Thoughts on alternate frontend sites? (Invidious, Nitter, Libreddit, etc.)

A recommendation I see occasionally thrown around the privacy community is to use frontends such as Invidious to mitigate whatever data collection happens on the platform’s normal site, in this case YouTube. Over the years, I’ve tried out a couple of these services and I remain skeptical. These sites seem pretty unchecked, and their owners can do whatever they want with them, is it really a good idea to trust these random servers over the stock site?

Obviously some of these sites, namely Nitter, have utility outside of privacy, considering the default Twitter site is nearly impossible to use without an account. I’m solely focusing on the privacy aspect of these services.

YouTube will collect data even if you’re not logged in, but even with that is it worth trusting someone’s home-server over whatever Google keeps on it’s no-login users?

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I just use RSS feeds. And if a site doesn’t provide them, I try to auto-generate it with rss.app or Inoreader. There’s also openrss.org that provides RSS feeds for Twitter.

YouTube is NewPipe on Android, it there is a better option i really don’t need to know.
There is one thing I would change and it is device specific.

As always, it depends on your threat model. Alternative frontends have their pros and cons.
I am going to assume that you do not use any add ons to automatically redirect you to these privacy respecting websites (increase of fingerprinting).

Generally speaking, alternative frontends can be really amazing. You mentioned Invidious. This has some straight up “better than YouTube” points, like no advertisements an less tracking (never assume that a service has zero tracking) are two examples. These also apply to pretty much every other alternative frontend. This also doesn’t have the “YouTube collects data of you” problem due to how Invidious works.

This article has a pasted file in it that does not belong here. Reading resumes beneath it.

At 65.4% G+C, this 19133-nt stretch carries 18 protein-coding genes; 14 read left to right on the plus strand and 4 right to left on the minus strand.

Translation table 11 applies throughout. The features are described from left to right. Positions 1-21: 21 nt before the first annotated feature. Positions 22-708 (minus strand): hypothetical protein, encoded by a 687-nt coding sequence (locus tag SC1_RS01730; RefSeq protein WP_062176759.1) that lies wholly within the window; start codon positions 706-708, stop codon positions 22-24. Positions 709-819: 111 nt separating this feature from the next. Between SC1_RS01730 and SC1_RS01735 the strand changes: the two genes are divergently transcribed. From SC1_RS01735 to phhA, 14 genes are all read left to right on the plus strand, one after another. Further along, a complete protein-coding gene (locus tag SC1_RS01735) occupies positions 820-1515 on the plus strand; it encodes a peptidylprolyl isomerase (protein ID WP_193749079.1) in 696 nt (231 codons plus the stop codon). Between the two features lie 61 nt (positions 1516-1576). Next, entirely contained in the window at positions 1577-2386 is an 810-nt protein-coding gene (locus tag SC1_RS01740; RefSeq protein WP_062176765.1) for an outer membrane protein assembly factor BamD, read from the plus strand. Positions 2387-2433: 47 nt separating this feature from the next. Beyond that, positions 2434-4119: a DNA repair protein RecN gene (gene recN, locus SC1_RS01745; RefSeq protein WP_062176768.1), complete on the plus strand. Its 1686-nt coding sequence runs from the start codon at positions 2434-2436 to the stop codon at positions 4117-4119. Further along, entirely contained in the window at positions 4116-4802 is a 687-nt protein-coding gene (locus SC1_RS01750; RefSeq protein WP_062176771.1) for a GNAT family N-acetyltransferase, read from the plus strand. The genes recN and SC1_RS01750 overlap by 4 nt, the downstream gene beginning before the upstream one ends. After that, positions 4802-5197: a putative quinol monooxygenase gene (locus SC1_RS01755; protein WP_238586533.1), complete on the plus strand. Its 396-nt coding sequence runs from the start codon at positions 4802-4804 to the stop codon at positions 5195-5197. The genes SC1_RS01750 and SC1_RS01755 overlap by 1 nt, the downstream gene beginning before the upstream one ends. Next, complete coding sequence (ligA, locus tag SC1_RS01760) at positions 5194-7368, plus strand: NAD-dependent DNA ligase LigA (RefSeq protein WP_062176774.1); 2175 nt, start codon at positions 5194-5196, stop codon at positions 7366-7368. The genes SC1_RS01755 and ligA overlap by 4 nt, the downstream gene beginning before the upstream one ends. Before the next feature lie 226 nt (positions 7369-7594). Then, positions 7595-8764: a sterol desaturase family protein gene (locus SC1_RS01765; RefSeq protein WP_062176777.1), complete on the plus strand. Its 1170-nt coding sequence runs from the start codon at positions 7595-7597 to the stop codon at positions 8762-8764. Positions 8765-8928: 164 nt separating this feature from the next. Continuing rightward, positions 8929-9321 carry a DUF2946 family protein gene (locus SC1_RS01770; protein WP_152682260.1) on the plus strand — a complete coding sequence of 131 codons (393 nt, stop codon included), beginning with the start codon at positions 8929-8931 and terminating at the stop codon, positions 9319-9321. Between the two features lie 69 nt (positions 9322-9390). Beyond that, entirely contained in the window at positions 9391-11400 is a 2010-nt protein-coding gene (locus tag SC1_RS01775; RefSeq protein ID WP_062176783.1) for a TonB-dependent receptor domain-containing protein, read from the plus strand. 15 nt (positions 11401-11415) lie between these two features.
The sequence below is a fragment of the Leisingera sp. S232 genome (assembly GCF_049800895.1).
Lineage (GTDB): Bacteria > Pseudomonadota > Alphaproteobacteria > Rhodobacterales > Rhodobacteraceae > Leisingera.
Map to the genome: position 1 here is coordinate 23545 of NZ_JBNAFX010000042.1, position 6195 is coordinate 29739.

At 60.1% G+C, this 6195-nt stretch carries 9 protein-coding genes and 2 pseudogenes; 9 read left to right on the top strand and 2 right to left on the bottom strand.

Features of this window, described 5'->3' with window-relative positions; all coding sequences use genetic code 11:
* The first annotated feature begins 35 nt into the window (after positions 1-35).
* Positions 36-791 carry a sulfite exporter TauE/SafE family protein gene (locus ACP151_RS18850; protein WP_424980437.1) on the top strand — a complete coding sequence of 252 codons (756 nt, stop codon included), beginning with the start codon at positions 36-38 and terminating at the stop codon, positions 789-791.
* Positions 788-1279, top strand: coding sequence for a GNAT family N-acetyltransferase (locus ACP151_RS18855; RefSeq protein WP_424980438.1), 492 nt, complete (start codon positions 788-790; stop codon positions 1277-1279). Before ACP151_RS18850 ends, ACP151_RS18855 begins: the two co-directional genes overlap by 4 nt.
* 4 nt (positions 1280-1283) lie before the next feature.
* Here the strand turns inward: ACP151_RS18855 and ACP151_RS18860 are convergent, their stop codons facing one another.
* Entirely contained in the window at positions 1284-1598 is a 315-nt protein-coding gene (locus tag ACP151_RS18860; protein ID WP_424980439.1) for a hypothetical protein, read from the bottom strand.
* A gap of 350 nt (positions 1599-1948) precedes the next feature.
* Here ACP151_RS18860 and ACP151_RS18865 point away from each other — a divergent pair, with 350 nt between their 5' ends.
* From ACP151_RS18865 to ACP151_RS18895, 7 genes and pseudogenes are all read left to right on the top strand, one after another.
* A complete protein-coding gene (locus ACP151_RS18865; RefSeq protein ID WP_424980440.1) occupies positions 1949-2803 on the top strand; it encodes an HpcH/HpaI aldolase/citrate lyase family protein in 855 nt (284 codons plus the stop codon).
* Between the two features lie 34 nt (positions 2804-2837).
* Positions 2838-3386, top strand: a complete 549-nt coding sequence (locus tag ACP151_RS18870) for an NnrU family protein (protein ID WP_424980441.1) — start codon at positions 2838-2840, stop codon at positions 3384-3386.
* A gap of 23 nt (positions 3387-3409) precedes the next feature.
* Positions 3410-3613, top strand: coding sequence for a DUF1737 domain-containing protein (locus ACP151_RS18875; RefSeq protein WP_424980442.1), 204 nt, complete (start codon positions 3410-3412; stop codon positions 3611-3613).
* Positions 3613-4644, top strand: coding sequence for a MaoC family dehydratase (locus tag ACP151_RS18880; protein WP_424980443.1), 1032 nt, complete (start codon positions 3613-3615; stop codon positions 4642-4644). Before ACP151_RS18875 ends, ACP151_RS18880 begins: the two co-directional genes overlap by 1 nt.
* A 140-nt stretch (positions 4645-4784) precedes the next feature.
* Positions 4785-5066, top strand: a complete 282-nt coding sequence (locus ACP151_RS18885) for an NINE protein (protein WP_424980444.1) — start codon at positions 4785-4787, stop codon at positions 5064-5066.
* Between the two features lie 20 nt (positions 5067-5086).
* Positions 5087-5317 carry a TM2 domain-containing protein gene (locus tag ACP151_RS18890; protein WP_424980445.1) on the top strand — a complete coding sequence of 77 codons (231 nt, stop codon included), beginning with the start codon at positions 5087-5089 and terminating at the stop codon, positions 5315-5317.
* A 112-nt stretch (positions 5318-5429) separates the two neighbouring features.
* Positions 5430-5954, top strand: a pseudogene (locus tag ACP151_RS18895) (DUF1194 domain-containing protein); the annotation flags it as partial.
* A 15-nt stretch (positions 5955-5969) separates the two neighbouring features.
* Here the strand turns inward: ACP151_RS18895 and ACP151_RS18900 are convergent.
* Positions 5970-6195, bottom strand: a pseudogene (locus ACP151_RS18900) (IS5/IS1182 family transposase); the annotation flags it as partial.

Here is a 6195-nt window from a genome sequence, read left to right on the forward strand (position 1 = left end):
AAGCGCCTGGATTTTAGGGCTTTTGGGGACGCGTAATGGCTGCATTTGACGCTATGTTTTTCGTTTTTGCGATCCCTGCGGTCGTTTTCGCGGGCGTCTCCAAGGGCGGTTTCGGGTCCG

Wikiless has no JS and let’s you access articles that are censored/unavailable in your country on Wikipedia. Another win for alternative frontends.
If you’re in Russia, Instagram is currently not available. Alternative frontends (like Bibliogram) should be available tho. The third win for alternative frontends.

What applies in general to every alt frontend: Google and so on make money of you being a person, these alt frontends generally are run and developed by enthusiasts and make money of donations. This generally speaking makes alt frontends more trustworthy.

But here is the huge problem with all of them: Google and Meta spend millions, probably even billions of Dollars on making their services much more secure. How about alternative frontends? How secure are they? Do you actually want to log in/make an account there?
Would you mind Google, Meta and so on deleting your account if you violate the terms of service with using the alt frontend?

In conclusion: Lots of alt frontends are worth it, as they solve some issues these services have. They aren’t perfect, but for most people much better than using the original service. It is a bad choice if you make money on the services, like if you are a YouTuber.